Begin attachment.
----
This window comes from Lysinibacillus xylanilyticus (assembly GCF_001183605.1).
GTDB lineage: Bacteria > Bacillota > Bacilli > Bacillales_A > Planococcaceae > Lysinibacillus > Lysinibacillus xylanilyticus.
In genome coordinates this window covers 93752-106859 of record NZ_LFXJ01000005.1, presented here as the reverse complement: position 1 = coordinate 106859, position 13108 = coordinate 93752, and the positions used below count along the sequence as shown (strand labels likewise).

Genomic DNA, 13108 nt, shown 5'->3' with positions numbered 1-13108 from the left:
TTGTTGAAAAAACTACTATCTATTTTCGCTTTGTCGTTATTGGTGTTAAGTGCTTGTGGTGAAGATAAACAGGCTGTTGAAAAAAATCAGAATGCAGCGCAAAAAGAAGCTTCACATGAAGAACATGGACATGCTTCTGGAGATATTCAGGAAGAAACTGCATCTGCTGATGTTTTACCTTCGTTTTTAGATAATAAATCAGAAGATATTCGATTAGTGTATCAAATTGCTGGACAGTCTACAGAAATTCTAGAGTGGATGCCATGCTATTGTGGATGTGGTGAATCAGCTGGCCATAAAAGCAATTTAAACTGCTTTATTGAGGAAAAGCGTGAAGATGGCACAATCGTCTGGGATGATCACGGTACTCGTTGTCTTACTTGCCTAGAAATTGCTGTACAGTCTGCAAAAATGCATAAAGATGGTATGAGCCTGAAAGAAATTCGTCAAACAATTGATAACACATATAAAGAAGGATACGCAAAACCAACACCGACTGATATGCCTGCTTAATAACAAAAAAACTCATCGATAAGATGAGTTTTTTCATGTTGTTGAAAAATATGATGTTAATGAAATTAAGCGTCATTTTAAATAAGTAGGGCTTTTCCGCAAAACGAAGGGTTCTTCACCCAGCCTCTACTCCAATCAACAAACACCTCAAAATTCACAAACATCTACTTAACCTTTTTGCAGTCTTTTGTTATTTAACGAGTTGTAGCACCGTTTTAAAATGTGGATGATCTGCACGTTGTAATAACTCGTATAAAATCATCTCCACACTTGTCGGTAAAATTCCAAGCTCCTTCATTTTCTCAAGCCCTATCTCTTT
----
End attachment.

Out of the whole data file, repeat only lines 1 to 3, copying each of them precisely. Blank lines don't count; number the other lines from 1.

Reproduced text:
This window comes from Lysinibacillus xylanilyticus (assembly GCF_001183605.1).
GTDB lineage: Bacteria > Bacillota > Bacilli > Bacillales_A > Planococcaceae > Lysinibacillus > Lysinibacillus xylanilyticus.
In genome coordinates this window covers 93752-106859 of record NZ_LFXJ01000005.1, presented here as the reverse complement: position 1 = coordinate 106859, position 13108 = coordinate 93752, and the positions used below count along the sequence as shown (strand labels likewise).